Payments on many, but not all, student loans can be deferred while you’re in graduate school. Federally subsidized loans are the only ones that won’t accrue interest while you are in a grad program, says Ryan Stuart, a family life and finance educator at Iowa State University Extension and Outreach. Compared with undergrads, grad students pay higher interest rates and are more likely to encounter lifetime borrowing limits.
Ask yourself whether you can afford to live there
When you are close to selecting a program, draft a detailed budget tailored to your individual needs and the local cost of living, says Emily Roberts, owner of Personal Finance for PhDs. As part of your research, ask current students if the stipend is livable, she says.
Before you start your program, Roberts recommends paying down any credit card or other debt and establishing a cash reserve to keep you afloat, in case it takes some time to get your first paycheck. If you anticipate needing additional income and think you’ll have the time, energy, and freedom, she recommends establishing a side job before you start your program.
Talk to fellow grad students
Your colleagues are the “biggest encyclopedia for budgeting finances,” says Katie Johnson, a recent PhD graduate from the University of Nevada, Reno. “The graduate students that have been there for 2, 3, 4 years, they already know how to do it,” she says. Not only do other students know where to find the cheapest rent and phone bill, but they also may become your roommates.
Make a spending plan (aka budget)
“There is literally no way to figure out if you can survive on any amount of income if you don’t have a plan in place,” says Stuart, who finds that people are generally more receptive to the prospect of making a “plan” versus a “budget.” He recommends using PowerPay’s free online planning tools.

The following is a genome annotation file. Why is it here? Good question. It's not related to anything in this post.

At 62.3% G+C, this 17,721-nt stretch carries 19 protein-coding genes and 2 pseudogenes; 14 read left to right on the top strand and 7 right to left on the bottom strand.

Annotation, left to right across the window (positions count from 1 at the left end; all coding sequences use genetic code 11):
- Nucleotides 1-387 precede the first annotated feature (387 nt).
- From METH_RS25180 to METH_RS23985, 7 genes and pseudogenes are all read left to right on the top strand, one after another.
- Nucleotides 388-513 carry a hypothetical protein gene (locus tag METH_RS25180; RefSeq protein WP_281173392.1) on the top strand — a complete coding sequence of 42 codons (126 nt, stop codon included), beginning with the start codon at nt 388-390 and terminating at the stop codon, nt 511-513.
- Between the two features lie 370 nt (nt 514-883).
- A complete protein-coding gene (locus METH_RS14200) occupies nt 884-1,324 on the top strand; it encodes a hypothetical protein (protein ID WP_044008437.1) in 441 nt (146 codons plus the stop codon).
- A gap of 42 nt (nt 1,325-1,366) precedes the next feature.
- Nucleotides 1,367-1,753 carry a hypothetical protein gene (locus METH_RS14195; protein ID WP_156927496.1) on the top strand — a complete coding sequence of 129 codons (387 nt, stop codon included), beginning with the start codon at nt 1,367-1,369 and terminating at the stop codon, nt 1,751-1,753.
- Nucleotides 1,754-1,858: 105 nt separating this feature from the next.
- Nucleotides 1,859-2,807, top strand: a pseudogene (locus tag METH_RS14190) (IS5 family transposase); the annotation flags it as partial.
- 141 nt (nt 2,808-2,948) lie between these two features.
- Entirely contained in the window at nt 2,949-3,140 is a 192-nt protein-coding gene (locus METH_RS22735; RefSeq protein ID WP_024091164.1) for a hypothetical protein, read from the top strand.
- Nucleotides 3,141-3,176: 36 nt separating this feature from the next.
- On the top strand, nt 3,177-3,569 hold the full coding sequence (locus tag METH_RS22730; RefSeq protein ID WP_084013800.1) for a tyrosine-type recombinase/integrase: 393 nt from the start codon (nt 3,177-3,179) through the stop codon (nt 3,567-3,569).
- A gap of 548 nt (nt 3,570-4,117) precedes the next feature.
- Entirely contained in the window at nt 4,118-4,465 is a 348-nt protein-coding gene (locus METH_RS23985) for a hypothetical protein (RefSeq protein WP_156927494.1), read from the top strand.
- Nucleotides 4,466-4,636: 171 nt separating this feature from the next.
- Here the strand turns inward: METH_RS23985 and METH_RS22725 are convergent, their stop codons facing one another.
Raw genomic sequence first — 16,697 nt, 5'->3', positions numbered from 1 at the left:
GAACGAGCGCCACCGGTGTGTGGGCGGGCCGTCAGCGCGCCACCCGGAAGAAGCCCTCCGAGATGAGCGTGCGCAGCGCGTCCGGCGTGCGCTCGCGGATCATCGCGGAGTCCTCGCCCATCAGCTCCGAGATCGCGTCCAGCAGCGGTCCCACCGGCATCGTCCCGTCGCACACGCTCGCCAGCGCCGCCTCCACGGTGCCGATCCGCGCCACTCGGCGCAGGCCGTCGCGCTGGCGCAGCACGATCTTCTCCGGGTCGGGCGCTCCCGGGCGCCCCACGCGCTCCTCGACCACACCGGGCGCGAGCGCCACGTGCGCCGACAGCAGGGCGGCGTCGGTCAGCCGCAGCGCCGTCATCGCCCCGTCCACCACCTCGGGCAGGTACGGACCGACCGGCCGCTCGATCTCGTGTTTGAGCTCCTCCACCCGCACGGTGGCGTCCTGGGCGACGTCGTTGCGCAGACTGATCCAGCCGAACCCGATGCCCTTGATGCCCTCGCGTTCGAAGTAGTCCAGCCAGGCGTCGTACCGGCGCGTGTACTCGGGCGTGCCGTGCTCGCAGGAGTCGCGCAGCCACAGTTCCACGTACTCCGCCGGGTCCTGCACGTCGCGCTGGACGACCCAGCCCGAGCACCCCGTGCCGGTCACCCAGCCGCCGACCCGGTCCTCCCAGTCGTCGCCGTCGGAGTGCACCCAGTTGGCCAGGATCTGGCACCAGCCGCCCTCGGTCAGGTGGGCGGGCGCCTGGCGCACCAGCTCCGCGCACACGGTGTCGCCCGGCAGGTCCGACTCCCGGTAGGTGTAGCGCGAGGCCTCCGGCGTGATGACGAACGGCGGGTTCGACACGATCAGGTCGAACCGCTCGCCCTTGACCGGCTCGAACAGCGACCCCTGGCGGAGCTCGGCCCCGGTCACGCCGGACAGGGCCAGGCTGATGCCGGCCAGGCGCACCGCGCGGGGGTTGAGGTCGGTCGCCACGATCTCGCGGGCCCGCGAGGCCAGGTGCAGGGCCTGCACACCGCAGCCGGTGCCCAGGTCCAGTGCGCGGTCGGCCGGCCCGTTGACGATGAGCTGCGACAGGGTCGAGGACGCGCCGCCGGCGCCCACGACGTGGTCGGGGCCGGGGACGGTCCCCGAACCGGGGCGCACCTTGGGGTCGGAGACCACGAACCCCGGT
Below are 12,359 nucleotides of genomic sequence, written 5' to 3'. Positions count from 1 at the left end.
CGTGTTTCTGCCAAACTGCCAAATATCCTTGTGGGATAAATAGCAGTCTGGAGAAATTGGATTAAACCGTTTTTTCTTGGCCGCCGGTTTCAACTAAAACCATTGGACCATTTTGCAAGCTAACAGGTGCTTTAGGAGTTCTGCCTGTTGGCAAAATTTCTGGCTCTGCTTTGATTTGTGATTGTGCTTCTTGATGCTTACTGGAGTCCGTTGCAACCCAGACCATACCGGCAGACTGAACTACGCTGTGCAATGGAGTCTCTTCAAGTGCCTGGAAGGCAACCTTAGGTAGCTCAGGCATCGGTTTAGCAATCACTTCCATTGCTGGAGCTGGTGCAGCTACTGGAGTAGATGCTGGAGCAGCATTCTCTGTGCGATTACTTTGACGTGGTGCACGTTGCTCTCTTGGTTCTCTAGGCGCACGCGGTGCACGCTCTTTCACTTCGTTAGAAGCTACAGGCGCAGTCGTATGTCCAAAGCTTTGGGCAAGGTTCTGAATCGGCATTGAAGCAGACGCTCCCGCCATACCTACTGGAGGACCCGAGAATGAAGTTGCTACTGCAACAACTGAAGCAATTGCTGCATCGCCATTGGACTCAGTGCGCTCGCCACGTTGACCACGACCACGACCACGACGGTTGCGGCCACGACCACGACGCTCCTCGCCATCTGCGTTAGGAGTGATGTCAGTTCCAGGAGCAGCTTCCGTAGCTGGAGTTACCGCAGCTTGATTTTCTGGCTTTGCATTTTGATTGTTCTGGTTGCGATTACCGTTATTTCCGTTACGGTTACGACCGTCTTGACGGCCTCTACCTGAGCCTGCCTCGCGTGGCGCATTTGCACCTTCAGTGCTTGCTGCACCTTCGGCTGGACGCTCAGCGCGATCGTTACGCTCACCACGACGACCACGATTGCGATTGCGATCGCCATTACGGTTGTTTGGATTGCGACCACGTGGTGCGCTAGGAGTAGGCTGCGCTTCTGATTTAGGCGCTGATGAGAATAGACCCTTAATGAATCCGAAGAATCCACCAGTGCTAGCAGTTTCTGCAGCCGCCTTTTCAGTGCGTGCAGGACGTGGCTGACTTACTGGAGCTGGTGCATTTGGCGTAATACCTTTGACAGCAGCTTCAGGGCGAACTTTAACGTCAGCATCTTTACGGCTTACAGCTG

Rightsize your housing
Financial experts typically recommend spending no more than 30% of your monthly income on housing. If that share creeps up much higher, “that is a big red warning flag that you need to do the best you absolutely can to downgrade your housing costs,” Roberts says. That can mean getting a roommate or moving, if feasible.
Establish an emergency fund
Whether it’s a car accident or a last-minute trip home, unexpected expenses come up. Stuart recommends that students put aside at least $400 just in case. If you can manage $1,000, all the better; if not, aim to build up to that amount. Once you have a more regular, stable income, try to set aside 3 to 6 months’ worth of expenses, he says.
Start saving now
You may have a hard time imagining retirement right now, but Stuart and others recommend that you start putting something aside for it. Thanks to compounding interest, “even little amounts over longer periods of time are going to be much higher in the long run,” he says.
While US chemistry graduate students can receive funding from a number of sources, for most students, the institution where they study provides a stipend as compensation for teaching or research. To keep students focused, some institutions discourage or even forbid them from taking on outside jobs.
On average, US schools pay $26,814 for doctoral students working as research assistants and $26,082 for their counterparts working as teaching assistants, according to another ACS survey in 2019, this one of chemistry programs. These numbers, however, obscure enormous variation between both programs and students, who sometimes receive funding from additional sources, such as certain fellowships.
In spring 2014, after struggling to find accurate and up-to-date stipend information online, Emily Roberts launched the PhD Stipend Survey, which now has almost 11,000 entries. The results aren’t perfect—a few entries list unbelievably high amounts—but the survey is the closest thing to a clearinghouse for PhD stipends.